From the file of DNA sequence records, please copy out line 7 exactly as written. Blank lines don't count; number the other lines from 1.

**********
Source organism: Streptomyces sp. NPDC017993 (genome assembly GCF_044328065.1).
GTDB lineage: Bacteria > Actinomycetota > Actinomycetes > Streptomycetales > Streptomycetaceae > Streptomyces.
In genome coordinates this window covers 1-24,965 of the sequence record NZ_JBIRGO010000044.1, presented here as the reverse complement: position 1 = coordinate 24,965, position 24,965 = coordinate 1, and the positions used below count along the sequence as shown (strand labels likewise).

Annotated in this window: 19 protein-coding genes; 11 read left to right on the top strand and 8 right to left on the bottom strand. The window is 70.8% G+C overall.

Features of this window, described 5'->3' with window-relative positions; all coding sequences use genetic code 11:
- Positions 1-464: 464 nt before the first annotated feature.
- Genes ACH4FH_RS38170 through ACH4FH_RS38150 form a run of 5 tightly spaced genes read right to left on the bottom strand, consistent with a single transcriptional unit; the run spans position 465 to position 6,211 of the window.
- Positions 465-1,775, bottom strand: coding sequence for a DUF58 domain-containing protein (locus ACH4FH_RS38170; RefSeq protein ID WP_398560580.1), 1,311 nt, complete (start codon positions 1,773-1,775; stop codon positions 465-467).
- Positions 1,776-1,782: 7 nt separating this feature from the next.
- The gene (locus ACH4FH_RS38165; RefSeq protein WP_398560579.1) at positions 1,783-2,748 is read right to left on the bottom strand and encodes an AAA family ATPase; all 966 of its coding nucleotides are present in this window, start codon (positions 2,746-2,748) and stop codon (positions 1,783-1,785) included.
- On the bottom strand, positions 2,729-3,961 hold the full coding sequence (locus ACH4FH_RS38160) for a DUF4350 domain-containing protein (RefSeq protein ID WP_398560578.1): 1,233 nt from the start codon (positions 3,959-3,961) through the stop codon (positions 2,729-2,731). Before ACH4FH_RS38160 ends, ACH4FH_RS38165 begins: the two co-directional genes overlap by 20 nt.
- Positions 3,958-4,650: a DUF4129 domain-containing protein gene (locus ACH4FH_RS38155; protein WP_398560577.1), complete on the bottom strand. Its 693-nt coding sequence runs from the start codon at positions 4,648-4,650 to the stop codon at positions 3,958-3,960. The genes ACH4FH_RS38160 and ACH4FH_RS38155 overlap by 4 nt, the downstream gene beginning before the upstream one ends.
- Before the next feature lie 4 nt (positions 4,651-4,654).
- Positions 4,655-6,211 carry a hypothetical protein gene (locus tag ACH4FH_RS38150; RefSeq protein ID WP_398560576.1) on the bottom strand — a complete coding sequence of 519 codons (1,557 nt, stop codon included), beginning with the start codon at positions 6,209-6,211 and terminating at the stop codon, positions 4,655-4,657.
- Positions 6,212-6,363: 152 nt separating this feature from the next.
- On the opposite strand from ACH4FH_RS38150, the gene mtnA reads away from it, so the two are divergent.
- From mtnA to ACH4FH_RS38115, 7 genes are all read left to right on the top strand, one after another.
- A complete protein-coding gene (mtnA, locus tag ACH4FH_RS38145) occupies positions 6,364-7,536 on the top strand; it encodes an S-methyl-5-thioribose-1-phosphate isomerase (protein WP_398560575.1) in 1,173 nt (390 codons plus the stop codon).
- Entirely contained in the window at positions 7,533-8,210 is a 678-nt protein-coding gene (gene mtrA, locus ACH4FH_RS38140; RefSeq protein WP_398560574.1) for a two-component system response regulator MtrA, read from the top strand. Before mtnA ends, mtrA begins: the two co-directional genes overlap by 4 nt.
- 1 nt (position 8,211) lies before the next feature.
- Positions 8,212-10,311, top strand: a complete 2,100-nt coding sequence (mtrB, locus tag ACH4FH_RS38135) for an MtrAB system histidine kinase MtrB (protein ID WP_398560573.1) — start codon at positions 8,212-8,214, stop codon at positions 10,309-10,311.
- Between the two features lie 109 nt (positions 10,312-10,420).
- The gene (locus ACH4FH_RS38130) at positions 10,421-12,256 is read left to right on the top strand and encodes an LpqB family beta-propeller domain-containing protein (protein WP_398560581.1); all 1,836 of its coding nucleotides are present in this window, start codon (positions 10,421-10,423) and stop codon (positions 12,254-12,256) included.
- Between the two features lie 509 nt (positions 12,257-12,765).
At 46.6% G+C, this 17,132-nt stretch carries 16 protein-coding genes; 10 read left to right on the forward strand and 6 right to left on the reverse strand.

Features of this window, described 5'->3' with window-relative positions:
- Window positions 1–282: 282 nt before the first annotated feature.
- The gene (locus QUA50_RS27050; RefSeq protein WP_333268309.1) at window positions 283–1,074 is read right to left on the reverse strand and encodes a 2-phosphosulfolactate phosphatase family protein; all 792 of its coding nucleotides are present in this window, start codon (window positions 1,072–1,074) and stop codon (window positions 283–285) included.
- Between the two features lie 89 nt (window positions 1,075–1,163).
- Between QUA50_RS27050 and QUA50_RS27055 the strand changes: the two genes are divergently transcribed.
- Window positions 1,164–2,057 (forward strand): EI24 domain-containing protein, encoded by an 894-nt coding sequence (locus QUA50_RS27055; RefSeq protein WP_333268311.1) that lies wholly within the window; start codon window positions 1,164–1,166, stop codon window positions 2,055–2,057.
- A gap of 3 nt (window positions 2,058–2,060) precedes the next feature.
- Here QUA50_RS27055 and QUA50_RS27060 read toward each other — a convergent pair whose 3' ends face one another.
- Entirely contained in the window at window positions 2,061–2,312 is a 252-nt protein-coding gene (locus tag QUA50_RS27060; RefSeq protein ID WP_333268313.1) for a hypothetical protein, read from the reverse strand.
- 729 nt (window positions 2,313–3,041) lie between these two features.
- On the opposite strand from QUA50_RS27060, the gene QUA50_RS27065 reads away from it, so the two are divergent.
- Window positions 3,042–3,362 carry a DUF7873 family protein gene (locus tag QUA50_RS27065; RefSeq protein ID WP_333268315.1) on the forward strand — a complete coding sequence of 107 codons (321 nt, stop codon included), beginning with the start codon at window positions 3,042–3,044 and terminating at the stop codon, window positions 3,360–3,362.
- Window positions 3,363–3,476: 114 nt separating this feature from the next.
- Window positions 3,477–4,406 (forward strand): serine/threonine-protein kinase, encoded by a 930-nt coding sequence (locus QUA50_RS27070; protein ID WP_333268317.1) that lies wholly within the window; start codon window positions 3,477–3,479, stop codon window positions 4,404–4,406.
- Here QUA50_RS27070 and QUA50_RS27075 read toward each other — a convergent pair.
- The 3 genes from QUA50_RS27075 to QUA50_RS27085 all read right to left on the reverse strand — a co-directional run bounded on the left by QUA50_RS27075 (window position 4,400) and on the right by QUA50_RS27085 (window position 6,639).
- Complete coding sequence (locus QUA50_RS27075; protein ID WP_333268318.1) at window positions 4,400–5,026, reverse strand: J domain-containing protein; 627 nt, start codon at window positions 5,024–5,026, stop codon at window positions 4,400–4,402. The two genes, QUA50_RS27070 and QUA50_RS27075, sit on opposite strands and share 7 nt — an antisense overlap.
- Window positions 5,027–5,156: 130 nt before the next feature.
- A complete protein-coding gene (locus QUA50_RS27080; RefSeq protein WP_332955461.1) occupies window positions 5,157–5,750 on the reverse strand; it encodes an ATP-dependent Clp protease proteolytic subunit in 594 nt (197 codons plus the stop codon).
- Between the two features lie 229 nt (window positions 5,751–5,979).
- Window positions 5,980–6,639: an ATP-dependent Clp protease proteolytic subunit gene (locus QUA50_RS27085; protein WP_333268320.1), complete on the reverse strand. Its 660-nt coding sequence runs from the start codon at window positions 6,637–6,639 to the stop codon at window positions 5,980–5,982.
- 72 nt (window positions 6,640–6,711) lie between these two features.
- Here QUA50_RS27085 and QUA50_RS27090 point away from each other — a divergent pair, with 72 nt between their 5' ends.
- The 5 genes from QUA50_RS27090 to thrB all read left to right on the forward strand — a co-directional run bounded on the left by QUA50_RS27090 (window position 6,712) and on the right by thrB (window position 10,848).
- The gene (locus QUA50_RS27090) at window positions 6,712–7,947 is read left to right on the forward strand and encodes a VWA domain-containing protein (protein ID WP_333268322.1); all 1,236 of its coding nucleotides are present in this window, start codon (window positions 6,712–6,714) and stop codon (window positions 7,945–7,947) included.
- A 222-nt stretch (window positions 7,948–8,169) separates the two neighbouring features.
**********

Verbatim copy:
- Genes ACH4FH_RS38170 through ACH4FH_RS38150 form a run of 5 tightly spaced genes read right to left on the bottom strand, consistent with a single transcriptional unit; the run spans position 465 to position 6,211 of the window.